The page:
Slate is pleased to launch "The Green Lantern," a weekly Q&A about climate change, pollution, and whatever other environmental bogeymen are robbing you of sleep. The column kicks off in earnest next Tuesday, with a primer on how to identify the greenest airlines—or, at the very least, the carriers that are starting to realize they can't stand pat on emissions. But before we get down to the nitty-gritty, please indulge The Lantern as he offers up a mission statement.
Given the glut of earnest save-the-planet advice, it's all too tempting to declare apathy and embrace our broiling, smog-choked future. One's eyes tend to glaze over after hearing the phrase "carbon footprint" for the umpteenth time, amid the eternal bickering over what's truly green and what's just feel-good pap. For every Ph.D. touting, say, sugar-cane ethanol as a silver bullet, there's another who stoutly believes the solution is bunk; both experts, of course, can marshal copious, mind-numbing statistics to prove their respective points.
Rest assured, however, The Lantern isn't here to add to your frustration by endlessly touting Energy Star appliances or by becoming irrationally exuberant over organic cheese doodles and solar-powered laptops. The aim of this column is to bluntly assess what can realistically be done to protect the environment—and, perhaps more importantly, what cannot.
So, expect plenty of hard-core number crunching as The Lantern fields whatever vexing questions come his way. Are you hastening the apocalypse by flying budget airlines? Is it better to go vegetarian or stick with eating pigs, albeit ones that were slaughtered within a 10-mile radius? Should you feel guilty about preferring NASCAR over tennis? Does hiring a firm to plant trees in Zambia justify your addiction to air conditioning? And can you really become part of the solution by gassing up on Willie Nelson's biofuel?
The Lantern shall strive to answer all of the above in the coming weeks and months while hewing to three main tenets of green guruism:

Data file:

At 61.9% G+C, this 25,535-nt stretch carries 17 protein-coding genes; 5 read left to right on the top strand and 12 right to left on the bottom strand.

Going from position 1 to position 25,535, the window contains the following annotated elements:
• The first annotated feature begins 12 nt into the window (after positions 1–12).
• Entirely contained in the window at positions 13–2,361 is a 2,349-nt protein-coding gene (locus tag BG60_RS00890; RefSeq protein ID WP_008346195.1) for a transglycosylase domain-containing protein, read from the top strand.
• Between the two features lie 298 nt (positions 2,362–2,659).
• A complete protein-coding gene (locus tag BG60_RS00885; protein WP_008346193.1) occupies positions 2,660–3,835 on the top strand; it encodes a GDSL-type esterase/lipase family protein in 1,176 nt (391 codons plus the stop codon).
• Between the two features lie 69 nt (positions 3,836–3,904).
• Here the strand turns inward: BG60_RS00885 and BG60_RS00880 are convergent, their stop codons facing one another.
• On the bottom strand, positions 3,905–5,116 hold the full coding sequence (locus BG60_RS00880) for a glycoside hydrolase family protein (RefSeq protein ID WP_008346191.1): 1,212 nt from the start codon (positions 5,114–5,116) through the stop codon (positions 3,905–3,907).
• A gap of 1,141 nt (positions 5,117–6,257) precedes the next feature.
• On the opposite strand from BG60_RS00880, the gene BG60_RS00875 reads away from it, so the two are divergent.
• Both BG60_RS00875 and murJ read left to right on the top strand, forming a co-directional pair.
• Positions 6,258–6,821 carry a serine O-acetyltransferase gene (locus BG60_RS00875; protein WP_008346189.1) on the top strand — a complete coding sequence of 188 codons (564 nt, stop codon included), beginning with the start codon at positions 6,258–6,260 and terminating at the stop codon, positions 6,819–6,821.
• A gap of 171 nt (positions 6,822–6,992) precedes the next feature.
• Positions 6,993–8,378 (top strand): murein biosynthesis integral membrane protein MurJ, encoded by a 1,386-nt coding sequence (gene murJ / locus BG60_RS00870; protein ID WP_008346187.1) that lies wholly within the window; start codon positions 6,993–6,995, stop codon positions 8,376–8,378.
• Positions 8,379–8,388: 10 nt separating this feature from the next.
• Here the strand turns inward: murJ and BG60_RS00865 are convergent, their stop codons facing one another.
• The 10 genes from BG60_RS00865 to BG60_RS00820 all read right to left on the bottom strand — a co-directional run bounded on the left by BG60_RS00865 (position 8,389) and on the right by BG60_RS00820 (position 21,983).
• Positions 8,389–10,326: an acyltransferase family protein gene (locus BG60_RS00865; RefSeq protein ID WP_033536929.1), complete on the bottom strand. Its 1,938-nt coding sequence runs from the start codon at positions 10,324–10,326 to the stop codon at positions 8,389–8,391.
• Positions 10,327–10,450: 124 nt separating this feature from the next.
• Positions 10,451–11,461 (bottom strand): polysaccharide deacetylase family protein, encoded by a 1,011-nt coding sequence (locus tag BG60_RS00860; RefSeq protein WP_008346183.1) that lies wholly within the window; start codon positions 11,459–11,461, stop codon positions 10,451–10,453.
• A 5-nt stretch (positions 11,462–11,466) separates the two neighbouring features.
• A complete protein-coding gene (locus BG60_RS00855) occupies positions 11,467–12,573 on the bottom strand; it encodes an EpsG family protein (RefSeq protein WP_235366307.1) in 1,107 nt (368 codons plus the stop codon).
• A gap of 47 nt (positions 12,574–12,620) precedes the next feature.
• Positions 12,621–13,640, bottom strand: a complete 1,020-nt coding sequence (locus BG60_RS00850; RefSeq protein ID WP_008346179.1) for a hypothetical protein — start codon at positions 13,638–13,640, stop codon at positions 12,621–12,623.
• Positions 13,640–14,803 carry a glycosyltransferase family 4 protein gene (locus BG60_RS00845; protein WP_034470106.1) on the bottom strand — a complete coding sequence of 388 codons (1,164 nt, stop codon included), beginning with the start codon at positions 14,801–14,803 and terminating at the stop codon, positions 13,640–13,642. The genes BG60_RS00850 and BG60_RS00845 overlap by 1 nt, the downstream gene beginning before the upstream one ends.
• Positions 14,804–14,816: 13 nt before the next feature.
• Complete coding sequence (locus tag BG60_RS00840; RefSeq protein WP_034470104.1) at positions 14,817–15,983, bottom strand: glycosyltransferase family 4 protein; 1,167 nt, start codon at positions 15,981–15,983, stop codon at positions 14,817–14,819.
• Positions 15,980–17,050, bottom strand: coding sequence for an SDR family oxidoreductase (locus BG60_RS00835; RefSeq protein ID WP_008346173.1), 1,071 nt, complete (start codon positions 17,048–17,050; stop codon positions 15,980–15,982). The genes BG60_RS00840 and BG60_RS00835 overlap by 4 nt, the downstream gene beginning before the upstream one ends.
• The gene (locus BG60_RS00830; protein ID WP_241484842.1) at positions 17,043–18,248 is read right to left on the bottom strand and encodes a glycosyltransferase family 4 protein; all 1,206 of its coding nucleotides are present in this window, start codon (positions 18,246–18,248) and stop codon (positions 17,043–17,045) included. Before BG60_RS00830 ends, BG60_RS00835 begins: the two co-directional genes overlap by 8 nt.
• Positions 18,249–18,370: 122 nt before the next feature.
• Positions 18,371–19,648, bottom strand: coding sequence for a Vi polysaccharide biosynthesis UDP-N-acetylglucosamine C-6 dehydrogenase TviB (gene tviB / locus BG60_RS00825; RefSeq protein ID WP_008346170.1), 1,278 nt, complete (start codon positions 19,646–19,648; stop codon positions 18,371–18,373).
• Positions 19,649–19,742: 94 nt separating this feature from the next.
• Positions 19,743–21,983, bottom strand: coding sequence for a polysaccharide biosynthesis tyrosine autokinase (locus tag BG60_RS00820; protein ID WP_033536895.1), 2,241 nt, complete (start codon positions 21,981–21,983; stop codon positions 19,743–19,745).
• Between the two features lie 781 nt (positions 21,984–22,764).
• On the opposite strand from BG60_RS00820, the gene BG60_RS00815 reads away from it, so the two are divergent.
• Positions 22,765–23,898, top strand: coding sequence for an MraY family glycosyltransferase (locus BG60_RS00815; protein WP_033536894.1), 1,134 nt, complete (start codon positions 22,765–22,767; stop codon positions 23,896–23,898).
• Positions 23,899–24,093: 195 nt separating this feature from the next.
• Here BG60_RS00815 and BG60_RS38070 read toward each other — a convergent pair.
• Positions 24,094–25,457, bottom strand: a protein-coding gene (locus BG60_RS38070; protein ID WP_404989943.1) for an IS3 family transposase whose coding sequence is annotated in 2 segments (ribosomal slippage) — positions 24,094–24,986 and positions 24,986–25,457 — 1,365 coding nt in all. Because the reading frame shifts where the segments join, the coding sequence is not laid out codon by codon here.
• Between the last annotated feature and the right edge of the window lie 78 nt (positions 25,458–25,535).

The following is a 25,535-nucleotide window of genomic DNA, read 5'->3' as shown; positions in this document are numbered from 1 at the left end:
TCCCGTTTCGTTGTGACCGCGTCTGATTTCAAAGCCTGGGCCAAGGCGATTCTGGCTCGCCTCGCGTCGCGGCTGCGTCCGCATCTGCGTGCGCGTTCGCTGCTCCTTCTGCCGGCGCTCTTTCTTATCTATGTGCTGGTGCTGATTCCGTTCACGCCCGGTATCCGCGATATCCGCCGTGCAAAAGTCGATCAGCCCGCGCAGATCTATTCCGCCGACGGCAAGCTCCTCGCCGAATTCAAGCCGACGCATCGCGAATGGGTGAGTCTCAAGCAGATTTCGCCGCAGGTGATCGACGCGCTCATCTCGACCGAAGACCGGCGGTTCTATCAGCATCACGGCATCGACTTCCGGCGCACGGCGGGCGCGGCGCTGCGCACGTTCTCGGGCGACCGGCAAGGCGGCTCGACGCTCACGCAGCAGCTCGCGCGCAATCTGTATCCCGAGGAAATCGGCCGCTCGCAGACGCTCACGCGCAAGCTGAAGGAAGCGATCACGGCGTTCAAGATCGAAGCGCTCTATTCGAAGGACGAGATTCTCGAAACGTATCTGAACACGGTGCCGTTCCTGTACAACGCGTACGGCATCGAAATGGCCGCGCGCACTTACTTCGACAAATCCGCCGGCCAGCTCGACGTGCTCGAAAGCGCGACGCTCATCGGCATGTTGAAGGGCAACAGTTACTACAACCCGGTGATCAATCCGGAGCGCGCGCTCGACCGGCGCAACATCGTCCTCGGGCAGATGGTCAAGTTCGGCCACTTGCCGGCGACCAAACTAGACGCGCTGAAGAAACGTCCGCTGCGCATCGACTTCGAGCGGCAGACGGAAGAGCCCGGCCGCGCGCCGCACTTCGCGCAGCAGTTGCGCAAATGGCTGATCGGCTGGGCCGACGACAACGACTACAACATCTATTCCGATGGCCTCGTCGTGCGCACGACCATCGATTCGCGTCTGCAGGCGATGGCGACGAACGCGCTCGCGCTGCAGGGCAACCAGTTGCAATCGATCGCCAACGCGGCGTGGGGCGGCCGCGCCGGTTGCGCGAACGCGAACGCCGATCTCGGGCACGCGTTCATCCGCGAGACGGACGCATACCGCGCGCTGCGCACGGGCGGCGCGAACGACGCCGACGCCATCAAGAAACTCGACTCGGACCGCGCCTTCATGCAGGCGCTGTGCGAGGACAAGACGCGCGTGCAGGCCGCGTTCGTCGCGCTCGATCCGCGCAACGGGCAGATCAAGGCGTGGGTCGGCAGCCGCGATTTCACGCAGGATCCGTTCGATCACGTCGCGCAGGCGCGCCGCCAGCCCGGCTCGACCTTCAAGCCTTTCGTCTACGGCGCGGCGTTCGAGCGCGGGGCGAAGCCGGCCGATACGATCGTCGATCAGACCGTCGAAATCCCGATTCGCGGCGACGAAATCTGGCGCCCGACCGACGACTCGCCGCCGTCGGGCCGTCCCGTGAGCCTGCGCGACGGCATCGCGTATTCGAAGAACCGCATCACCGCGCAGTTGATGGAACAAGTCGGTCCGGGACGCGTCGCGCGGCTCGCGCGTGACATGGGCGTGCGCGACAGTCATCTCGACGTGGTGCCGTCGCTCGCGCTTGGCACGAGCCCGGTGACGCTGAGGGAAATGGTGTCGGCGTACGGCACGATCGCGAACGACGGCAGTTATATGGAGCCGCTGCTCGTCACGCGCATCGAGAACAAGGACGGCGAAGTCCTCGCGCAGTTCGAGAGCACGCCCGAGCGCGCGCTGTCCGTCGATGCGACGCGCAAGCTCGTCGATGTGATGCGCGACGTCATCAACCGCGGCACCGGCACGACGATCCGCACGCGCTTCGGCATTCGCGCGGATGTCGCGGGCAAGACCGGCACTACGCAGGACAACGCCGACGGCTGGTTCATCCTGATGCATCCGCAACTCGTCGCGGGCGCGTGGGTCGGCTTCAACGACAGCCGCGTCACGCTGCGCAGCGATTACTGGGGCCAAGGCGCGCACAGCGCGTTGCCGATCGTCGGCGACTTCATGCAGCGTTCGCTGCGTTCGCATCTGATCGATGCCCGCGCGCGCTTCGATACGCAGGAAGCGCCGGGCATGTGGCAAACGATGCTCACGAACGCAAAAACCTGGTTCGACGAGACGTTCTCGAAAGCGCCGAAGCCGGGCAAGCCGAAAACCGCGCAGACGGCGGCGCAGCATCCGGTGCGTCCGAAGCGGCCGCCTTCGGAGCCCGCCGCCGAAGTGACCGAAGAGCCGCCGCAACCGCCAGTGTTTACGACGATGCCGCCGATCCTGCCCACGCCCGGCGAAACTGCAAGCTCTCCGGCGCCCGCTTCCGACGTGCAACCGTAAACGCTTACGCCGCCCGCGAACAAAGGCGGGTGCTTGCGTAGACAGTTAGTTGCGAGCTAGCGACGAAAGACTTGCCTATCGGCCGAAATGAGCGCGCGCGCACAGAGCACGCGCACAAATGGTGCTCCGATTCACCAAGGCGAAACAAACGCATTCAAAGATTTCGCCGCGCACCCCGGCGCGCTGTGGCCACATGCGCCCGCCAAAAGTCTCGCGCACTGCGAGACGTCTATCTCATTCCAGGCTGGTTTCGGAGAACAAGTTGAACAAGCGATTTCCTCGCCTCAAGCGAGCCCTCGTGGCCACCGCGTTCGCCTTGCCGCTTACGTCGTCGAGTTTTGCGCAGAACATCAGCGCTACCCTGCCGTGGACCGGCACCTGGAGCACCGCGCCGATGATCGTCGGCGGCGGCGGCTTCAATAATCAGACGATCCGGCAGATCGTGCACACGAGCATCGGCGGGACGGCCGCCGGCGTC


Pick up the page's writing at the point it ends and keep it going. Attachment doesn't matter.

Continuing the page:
Skepticism, not pessimism. As polar bears and residents of Linfen, China, can attest, the environment is in such dire shape that even drastic action might not set things right. This is particularly true when it comes to global warming, which can seem hopelessly irreversible, barring a sudden decision by mankind to abandon modern civilization. In The Weather Makers, for example, biologist Tim Flannery states that even if we reduce carbon dioxide emissions by 70 percent over the next three decades—a tall order—we're still in for a massive temperature spike by 2100.
So, should we just gorge on Hummer limousines and Styrofoam packing peanuts while we can and hope that someone develops a workaround over the next century? Heavens, no. For starters, the assumption that technological wizardry can save us strikes The Lantern as hubristic; just because mankind has in the past devised clever methods for improving agricultural yield and finding oil doesn't guarantee that we'll also eventually figure out a way to stave off environmental catastrophe. More importantly, while making eco-friendly personal decisions may not yield many perceptible benefits right now, it's the long term that counts. Any campaign worth pursuing can take decades to bear fruit, but it has to start somewhere. Imagine if 19th-century crusaders against child labor had given up after a year or two, convinced that economic growth would halt if 8-year-olds were forced to give up iron smelting.